Springhouse sets out its top  tips for making a flexible working request to your employer. Flexible working can mean many things: part-time work, job sharing, working from home, compressed hours, term-time working. Flexible working is associated with an improved work-life balance for the individual. However, it also has benefits for an employer as it has been found to lead to greater job satisfaction, improved loyalty and is recruitment positive.

Background

Estimates suggest that women with dependants are three and a half times more likely to work part-time than men with dependants. This in turn leads to a gap in average pay between men and women (the gender pay gap), as part-time jobs tend to be lower paid roles and workers are likely to sacrifice career progression when they go part-time.

Men can also face stigma in the workplace if they request part-time work (or other flexible arrangements) as they are traditionally regarded as providers rather than carers – which is seen more as a female role. Anecdotally, men who make flexible working requests are more likely to be turned down than women.  Pressure is slowly mounting on employers to increase flexible working options for all staff, but particularly those who are fathers who want to be more involved with bringing up their children.

Top tips

1. Check  your employer’s flexible working policy

Check your employer’s staff handbook or intranet to see if it has its own flexible working policy. If so, this should set out what you have to do to make a request; follow this to the letter.  For example, meeting any stated timescale, providing all the information requested and sending to the right person/department. And make sure your employer follows it’s own policy too!

 2.Make sure your request is in writing

Don’t worry if your employer doesn’t have its own flexible working policy – the law lays down a framework which you should follow.  A formal flexible working request can be made by any employee (regardless of whether they have children or need to care for an elderly relative) BUT only once they have been employed for 26 weeks. Requests to work flexibly must be in writing, be dated and state the date of any previous request to your employer.

3. Less is not more

Although it is likely that your employer will invite you to a meeting to discuss your application in more detail, it can be really useful to put as much information into your request as possible so that everything is recorded and your employer can have a chance to consider it in depth. Therefore your application should include the following information:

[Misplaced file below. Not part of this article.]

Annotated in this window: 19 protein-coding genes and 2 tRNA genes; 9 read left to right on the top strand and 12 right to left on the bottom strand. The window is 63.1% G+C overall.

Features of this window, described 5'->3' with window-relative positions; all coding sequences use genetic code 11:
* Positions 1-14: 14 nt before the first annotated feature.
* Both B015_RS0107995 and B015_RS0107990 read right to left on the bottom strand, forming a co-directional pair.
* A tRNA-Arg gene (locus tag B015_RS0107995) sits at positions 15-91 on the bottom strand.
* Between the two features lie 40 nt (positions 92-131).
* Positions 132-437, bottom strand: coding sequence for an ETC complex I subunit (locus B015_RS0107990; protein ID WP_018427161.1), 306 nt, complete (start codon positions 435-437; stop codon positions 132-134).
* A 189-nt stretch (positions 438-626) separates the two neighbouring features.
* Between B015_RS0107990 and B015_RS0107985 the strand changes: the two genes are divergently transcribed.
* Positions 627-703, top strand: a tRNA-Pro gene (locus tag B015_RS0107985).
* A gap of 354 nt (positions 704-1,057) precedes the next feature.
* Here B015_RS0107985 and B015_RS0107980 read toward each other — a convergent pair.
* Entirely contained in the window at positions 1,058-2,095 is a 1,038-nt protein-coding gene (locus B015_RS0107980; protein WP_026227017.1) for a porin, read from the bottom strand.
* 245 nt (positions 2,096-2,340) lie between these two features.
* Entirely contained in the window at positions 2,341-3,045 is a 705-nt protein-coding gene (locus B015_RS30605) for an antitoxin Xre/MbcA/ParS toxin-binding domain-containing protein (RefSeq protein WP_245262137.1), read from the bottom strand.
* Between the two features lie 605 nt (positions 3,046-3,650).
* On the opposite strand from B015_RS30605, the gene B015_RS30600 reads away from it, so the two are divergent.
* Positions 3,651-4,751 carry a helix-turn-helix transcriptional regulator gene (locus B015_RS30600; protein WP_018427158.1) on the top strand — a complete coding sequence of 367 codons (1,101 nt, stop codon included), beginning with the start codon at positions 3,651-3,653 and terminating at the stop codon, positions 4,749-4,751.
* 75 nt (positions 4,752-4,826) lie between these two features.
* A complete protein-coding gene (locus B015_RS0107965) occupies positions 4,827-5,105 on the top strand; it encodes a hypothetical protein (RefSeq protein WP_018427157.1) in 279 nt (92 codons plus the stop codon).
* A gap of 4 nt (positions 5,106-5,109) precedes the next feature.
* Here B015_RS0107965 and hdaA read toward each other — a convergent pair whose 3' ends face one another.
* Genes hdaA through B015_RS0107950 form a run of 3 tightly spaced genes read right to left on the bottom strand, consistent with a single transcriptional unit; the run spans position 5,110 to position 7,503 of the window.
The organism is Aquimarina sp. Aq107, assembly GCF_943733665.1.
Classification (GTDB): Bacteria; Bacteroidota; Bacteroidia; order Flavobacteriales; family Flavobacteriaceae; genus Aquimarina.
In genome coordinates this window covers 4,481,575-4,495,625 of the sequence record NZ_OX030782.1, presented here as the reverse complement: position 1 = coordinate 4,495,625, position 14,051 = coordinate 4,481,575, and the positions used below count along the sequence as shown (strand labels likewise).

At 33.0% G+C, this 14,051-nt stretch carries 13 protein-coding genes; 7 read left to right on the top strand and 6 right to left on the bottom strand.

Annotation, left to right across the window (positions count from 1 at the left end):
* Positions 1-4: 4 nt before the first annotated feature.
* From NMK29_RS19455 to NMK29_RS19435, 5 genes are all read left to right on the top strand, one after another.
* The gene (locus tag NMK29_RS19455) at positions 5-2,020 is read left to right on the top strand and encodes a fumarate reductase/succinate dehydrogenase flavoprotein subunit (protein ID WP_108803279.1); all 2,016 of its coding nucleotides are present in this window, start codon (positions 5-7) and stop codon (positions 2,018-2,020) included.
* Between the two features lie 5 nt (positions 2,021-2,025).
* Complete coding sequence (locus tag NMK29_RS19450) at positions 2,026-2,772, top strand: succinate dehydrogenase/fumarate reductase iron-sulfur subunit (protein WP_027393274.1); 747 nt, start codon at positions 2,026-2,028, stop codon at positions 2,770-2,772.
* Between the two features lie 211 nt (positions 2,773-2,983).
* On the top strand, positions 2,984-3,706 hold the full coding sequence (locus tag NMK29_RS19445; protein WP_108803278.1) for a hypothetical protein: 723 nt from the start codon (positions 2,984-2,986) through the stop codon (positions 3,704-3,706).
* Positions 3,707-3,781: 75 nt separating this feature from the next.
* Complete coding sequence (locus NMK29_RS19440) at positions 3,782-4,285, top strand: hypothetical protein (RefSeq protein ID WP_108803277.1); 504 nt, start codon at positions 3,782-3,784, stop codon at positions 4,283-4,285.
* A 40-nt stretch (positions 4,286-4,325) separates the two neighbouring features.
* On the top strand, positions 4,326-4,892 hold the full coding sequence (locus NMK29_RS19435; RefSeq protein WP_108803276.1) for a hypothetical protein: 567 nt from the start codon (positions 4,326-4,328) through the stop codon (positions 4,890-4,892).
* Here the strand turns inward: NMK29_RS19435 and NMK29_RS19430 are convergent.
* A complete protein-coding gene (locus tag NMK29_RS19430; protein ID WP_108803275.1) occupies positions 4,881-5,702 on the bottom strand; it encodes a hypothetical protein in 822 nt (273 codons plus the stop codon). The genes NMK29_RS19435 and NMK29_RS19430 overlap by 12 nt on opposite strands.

• what change your are requesting e.g. different hours, part-time days, home working etc.
  • when you want this to take effect
  • why you personally want/need the change and the effect it will have on your work
  • how you think this will affect the business . This may be a positive affect such as increased efficiency or money saving. If you think the change may have a negative effect then try and come up with ideas to mitigate this.  If you think the change will be neutral then say so.
  • Whether the request is in relation to the Equality Act 210, for example it is a reasonable adjustment for a disabled employee.

4. You only get “one bite of the cherry” every 12 months

You can only make one request every 12 months so it pays to take a bit of time over your request, do your homework and get it right – otherwise you will be waiting a while before you can ask again.

5. Remember it’s a permanent change

Unless you agree on a time limited change (and most employers will probably be reluctant to do so) remember that what you are actually asking for when you make a flexible working request is a permanent change to your terms and conditions – so you won’t be able to revert to your current terms at a later date.

6. Stand in your employer’s shoes

An employer can only turn down a request to work flexibly on eight grounds which are laid down by law. These are:

  • the burden of additional costs
  • inability to reorganise work amongst existing staff
  • inability to recruit additional staff
  • detrimental impact on quality
  • detrimental impact on performance
  • detrimental effect on ability to meet customer demand
  • insufficient work for periods employee proposes to work
  • planned structural changes to the business

It is not acceptable for the employer to say it has a policy that “everyone at a certain level” must work full-time or that it simply “wants everyone in the office”. Some employers or particular managers may be prejudiced against the idea of flexible working but this is not a legitimate reason to turn down your request.

So try and anticipate what your employer may find problematic about your request and come up with some solutions to try and overcome its concerns. If your employer is nervous, be prepared to have a trial period to show it can work in practice.

7. Keep an eye on the clock

An employer must decide upon any request within 3 months of receipt and this time limit includes hearing any appeal. So, keep an eye on the calendar and chase up your application, reminding your employer about the timescale, if you haven’t heard anything.

Comment 

In October 2017 the Prime Minister made a speech about closing the gender pay gap in which she called for companies to advertise all jobs as flexible from day one, unless there are solid business reasons not to. The statutory right to request flexible working is due to be reviewed in 2019 so it is possible we may see some changes to the legislation along these lines in the future.

Published in…

Updates: For employers: Family rights and flexible working | For employees: Family rights and flexible working |
Tagged with: Flexible working |

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